The New “Most Interesting Man in the World”
Shout-Outs/Sampled Voices on Jay’s Most Soulful Document Since Blueprint:
Nina Simone (TWICE)
Lauryn Hill (Both)
The Clark Sisters
Sister Nancy (also with a “Bam” video cameo)
Hannah Williams & The Affirmations
Damien “Junior Gong” Marley
Blue Ivy Carter
Additions to Jay’s Ever-Expanding Resume of Dual Meaning/Double Entendre:
Eyeful/Eifel, possible Watch The Throne/Hilton double-whammy on Paris part.
Liquid Gold/Pigeonholed/Kitchen Closed
Bathing Ape/Gorilla/Glorified Seat Filler
Invincible/Dropped out of school, lost your principles/principals
Hairpin/Trigger your Roots
The entire eye motif on the first verse of Caught Their Eyes
The entire hair device on verse two of “Bam”
The string of pregnancy imagery at the end of verse one on “Marcy Me”
Ace of Spade/Look what it did to Boston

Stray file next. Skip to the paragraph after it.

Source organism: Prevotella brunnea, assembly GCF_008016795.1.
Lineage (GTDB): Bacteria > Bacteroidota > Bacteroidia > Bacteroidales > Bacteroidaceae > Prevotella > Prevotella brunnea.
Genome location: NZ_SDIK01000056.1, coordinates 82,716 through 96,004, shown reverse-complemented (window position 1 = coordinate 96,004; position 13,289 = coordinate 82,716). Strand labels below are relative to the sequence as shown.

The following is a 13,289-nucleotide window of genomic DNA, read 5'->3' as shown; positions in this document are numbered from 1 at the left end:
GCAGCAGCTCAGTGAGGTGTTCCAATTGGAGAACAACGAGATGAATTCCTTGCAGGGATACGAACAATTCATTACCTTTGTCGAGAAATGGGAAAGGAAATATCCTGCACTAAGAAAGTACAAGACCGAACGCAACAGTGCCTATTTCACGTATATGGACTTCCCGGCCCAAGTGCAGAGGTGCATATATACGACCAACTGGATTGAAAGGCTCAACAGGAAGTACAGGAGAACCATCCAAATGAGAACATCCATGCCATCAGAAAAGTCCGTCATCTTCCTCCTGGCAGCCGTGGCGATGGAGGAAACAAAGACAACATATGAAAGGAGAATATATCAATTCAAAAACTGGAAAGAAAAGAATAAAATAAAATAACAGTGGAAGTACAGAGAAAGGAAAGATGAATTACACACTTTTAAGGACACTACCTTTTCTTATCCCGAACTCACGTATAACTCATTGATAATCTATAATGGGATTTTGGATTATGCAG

I’m a Sufi to goofies, I can prolly speak Farsi
Finish your breakfast, you egged Solange on.
bye, you/bayou (flipped differently than 'by you' in ’03 on “What We Do”)
a hundred-percent, black-owned champagne, and we merrily eatin' off those streams
their grass is greener, 'cause they always rakin' in mo'
Gram going ham, giving information to the pork, that's all spam
Blue’s tooth/Blue tooth (arguably a triple or even quadruple use)
L-Boogie “Reciprocity” Trophy for ‘Most Ambitious Cramming of a Ten-Cent Word into a Song Lyric’:
Frank Ocean slipping ‘solipsistic’ twice into his “Caught Their Eyes” hook.
Most Unforeseeable Revelation:
No, not Jay admitting to a moment of lustful weakness outside his marriage. We kinda knew that the day we saw those elevator shots. Or at latest, the day Lemonade dropped.
But who knew, or even bothered to consider, Jay’s mother Gloria Carter revealing herself to be a long-time-closeted-but-no-longer-so lesbian? Most surprising revelation of homosexuality on a hip-hop record since 50 Cent’s “growing up I was confused, my mommy kissing a girl” opening line on “Hate or Love It” in '04. Of course, Jay’s rhyme about Gloria only held that crown for about a week, before Tyler the Creator upped the ante. Or did he? Who knows. Tyler and Odd Future as a collective, are an enigma.